With new jobs comes new population – people who don’t live here today. And those people buy things – groceries, cars, insurance, medical, accounting AND homes. Some will rent, of course, but the gap between the cost of renting and buying in Portland has grown pretty wide, so most will buy a home.
That adds to the number of home buyers, which already far outstrips the number of homes for sale, and keeps the upward pressure on home prices. Last month I listed a very nice condo in Tigard and had ten offers (all over list) in the first week. Maybe not ten, but for nice homes, multiple offers is the rule.
If you’re one of the nine buyers who didn’t get this one, that’s hard and I feel for you.
Of course none of us wants to live where jobs are disappearing (and home prices are going down). If you’re a buyer and your first thought is “Yes I would.”, while that does put you in an easier buying position, you wind up buying a major asset that’s worth less tomorrow than today. I’ve been in real estate in that kind of market and it’s not easy for buyers, sellers, or Realtors.
Today’s market in Portland is difficult but not impossible for buyers, and at least you’re buying a major asset that’s likely to be worth more tomorrow than today.
|A 2016 study from Josh Lehner (Oregon Office of Economic Analysis) illustrates Oregon is currently underbuilt by 24,000 units. In other words, we need to build 24,000 units just to equalize the supply/demand curve. Until we reach a period of hypersupply, Oregonians will continue to feel the pinch of the real estate supply/demand curve https://www.oregon.gov/das/OEA/Pages/forecastecorev.aspx|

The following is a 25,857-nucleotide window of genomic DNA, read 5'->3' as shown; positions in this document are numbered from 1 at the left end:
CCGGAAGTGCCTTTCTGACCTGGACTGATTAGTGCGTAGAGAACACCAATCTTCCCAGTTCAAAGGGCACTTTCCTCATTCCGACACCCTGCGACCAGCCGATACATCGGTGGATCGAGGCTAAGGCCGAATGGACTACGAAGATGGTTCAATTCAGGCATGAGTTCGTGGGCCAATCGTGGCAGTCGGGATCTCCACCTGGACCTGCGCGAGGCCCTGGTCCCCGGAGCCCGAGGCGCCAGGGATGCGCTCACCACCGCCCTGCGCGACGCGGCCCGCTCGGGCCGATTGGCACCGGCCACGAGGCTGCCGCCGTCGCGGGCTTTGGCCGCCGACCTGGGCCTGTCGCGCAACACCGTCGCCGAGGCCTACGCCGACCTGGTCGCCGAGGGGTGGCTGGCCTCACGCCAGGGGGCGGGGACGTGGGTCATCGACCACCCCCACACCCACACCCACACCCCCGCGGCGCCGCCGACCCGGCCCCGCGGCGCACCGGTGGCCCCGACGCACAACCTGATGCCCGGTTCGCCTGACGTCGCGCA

Not necessarily the best for quick return (important if you're selling in the next year or so), but the best value in the long term. HouseLogic's "8 Most Financially Savvy Home Improvements are here
the question is how to do it so the value holds up for the long run.
Here's HouseLogic's list of the seven "Kitchen Remodeling Decisions You'll never regret"
The $20,000 figure is from the 2016 "Cost vs. Value" report* that shows costs in Portland for 27 popular remodels . It's for a "minor" kitchen remodel, (a "major" is $61,927 and an "upscale" $122,359). It also estimates how much each project will return in short-term sale price. The "minor" kitchen remodel will increase your short term sale price by $23,197 – 11% over your cost, so a pretty good investment. The "major" adds $48,371 and the "upscale" $87,667, but neither returns more than their cost. Still, if you're going to live in the house for many years, there's no dollar value on the enjoyment you'll get from the new kitchen. The report has figures on 26 other remodels. Want a copy? Let me know and it's on its way.